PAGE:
Papuans claims they are victims of genocide. Source: YouTube
Jakarta has been called to relax its restrictions on access to West Papua, following a wave of UN concern about human-rights abuses in the easternmost Indonesian provinces.
Pacific island leaders raised concern at the UN General Assembly about alleged human rights abuses in West Papua and Papua provinces, which are rich with mineral assets.
Some of the Pacific leaders asked Jakarta to grant proper recognition of Papua’s rights to self-determination.
But Indonesia replied that the Pacific islanders lacked understanding of resource-rich Papua. It might be replied that the world lacks a proper understanding of the vast, sprawling provinces because the international media is denied access to them.
Indonesia alleged that some Pacific islands backed groups accused of conducting terrorist attacks in Indonesian Papua.
The Solomon Islands special envoy on West Papua, Rex Horoi, has reiterated the nation’s right, along with Marshall Islands, Nauru, Palau, Tonga and Tuvalu, to bring claims of rights abuses to the UN. Indonesia made allegations that the five Pacific countries had used false and fabricated information in their claims.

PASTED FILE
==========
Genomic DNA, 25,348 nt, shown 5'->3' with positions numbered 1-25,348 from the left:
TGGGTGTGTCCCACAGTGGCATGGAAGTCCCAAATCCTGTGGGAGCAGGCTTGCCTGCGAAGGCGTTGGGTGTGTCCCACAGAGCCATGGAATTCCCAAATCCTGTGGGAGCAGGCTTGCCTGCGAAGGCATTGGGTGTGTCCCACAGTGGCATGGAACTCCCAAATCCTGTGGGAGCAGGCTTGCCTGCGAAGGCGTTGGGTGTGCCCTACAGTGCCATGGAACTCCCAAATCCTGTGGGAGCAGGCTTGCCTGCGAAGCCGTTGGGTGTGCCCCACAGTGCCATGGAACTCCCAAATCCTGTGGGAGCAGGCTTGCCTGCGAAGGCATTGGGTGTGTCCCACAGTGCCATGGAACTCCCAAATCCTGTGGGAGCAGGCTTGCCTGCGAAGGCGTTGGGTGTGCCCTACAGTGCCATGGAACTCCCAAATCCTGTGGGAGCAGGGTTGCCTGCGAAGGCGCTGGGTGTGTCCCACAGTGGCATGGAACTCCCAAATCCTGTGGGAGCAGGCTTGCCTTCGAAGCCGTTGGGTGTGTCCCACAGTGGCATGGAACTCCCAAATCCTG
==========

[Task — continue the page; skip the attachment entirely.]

Horoi refused to “turn a blind eye to the deaths of 500,000 West Papuans over the course of the last 50 years”.
“Solomon Islands has received reports from respectable sources, including fellow UN member states and moral leaders from civil societies, illustrating a lack of protection of human rights of Melanesian people of West Papua.
“Our concern has to do with the increasing loss of lives at the hand of Indonesian authorities. We may argue that mistakes are made and that lives are lost as a consequence, but how can we as members of this august body, defender of human rights and the body of reference in ethical and moral values turn a blind eye to the deaths of more than 500,000 West Papuans over the course of the last 50 years?” said Horoi.
The UK-based United Liberation Movement for West Papua’s spokesman Benny Wenda said Jakarta’s response was typical of Indonesian defensiveness whenever foreign backing for Papuan human rights was mentioned.
“They’re always screaming. Even in London, if we hold an event in London, a parliamentarian meeting, in any part of the world, they’re always screaming,” Wenda said.
“And for us, it’s not new. So I think [it is] the time for the Indonesian government to open the access to West Papua.”
Jakarta made some moves starting last year to grant more access to Papua for the international media.
However, the authorities restrict access for leading international humanitarian groups like the Red Cross and Amnesty International.
Indonesia has told the Pacific Islands Forum that it would not accept its request to have a fact-finding mission visit Papua to study claims of abuse from Papuan civilians.